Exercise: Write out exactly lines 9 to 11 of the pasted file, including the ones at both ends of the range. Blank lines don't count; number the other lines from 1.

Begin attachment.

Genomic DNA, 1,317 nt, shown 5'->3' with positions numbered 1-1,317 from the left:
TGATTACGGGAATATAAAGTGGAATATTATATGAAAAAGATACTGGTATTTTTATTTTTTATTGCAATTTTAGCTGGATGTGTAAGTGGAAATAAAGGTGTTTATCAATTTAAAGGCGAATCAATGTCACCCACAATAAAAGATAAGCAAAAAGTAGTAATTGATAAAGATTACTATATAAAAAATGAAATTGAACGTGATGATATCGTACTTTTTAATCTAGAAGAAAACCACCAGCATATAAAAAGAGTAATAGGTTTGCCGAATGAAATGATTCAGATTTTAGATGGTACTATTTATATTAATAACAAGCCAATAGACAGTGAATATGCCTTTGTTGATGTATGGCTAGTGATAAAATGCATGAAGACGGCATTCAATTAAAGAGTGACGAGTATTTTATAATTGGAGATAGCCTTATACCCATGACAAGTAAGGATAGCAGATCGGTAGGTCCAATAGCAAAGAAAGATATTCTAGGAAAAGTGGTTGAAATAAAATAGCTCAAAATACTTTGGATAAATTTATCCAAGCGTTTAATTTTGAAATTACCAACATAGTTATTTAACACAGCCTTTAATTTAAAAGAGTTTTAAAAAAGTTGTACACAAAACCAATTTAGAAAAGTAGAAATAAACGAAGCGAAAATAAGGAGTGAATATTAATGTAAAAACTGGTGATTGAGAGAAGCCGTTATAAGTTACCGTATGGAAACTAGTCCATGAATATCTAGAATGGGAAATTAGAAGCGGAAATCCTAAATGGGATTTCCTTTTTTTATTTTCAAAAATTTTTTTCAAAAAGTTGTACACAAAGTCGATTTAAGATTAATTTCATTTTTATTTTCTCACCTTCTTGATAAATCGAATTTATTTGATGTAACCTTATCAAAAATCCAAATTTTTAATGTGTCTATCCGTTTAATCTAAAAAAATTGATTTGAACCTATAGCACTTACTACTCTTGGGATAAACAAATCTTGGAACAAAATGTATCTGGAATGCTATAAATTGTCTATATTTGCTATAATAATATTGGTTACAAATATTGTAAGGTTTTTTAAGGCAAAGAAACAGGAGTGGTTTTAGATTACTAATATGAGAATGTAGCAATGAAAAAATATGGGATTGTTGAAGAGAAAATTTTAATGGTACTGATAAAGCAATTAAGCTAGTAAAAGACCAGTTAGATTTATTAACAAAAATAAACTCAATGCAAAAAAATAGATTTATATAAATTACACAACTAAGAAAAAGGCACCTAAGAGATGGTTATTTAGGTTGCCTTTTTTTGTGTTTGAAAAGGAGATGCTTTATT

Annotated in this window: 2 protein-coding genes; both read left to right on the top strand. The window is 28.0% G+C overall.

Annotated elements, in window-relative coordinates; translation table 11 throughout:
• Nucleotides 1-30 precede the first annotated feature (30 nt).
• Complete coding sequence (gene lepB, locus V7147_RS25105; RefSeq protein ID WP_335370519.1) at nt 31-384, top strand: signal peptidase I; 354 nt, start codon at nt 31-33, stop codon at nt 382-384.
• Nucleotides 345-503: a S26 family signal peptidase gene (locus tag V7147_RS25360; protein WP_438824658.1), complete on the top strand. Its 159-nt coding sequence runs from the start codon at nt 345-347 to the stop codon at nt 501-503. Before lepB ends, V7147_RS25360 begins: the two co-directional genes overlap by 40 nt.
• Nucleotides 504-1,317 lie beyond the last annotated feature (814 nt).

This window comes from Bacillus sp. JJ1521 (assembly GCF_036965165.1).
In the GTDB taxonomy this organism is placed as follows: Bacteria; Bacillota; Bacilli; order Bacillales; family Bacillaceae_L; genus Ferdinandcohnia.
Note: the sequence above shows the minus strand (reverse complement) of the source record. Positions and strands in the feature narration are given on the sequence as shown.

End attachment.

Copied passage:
This window comes from Bacillus sp. JJ1521 (assembly GCF_036965165.1).
In the GTDB taxonomy this organism is placed as follows: Bacteria; Bacillota; Bacilli; order Bacillales; family Bacillaceae_L; genus Ferdinandcohnia.
Note: the sequence above shows the minus strand (reverse complement) of the source record. Positions and strands in the feature narration are given on the sequence as shown.